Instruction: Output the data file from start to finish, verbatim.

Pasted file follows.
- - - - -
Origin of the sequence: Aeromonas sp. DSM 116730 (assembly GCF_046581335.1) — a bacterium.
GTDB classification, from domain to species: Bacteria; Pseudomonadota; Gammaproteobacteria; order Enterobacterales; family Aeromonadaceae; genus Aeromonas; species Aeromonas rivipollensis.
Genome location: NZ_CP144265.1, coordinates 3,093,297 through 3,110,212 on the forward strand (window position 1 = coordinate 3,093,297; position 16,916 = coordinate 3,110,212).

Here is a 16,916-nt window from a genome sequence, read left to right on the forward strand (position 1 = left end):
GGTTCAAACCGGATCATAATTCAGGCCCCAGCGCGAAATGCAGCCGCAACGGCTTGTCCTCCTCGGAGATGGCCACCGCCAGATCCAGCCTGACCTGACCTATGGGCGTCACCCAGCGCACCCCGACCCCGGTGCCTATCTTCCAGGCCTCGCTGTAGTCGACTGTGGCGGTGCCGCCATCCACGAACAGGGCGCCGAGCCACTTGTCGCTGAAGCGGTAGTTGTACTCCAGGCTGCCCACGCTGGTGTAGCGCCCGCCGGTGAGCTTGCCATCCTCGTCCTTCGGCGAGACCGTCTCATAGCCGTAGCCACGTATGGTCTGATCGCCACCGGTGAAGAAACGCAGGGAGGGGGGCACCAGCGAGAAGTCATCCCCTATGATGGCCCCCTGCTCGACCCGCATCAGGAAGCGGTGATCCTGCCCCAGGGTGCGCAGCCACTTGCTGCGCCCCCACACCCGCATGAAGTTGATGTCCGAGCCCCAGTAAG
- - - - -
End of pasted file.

Origin of the sequence: Aeromonas sp. DSM 116730 (assembly GCF_046581335.1) — a bacterium.
GTDB classification, from domain to species: Bacteria; Pseudomonadota; Gammaproteobacteria; order Enterobacterales; family Aeromonadaceae; genus Aeromonas; species Aeromonas rivipollensis.
Genome location: NZ_CP144265.1, coordinates 3,093,297 through 3,110,212 on the forward strand (window position 1 = coordinate 3,093,297; position 16,916 = coordinate 3,110,212).

Here is a 16,916-nt window from a genome sequence, read left to right on the forward strand (position 1 = left end):
GGTTCAAACCGGATCATAATTCAGGCCCCAGCGCGAAATGCAGCCGCAACGGCTTGTCCTCCTCGGAGATGGCCACCGCCAGATCCAGCCTGACCTGACCTATGGGCGTCACCCAGCGCACCCCGACCCCGGTGCCTATCTTCCAGGCCTCGCTGTAGTCGACTGTGGCGGTGCCGCCATCCACGAACAGGGCGCCGAGCCACTTGTCGCTGAAGCGGTAGTTGTACTCCAGGCTGCCCACGCTGGTGTAGCGCCCGCCGGTGAGCTTGCCATCCTCGTCCTTCGGCGAGACCGTCTCATAGCCGTAGCCACGTATGGTCTGATCGCCACCGGTGAAGAAACGCAGGGAGGGGGGCACCAGCGAGAAGTCATCCCCTATGATGGCCCCCTGCTCGACCCGCATCAGGAAGCGGTGATCCTGCCCCAGGGTGCGCAGCCACTTGCTGCGCCCCCACACCCGCATGAAGTTGATGTCCGAGCCCCAGTAAG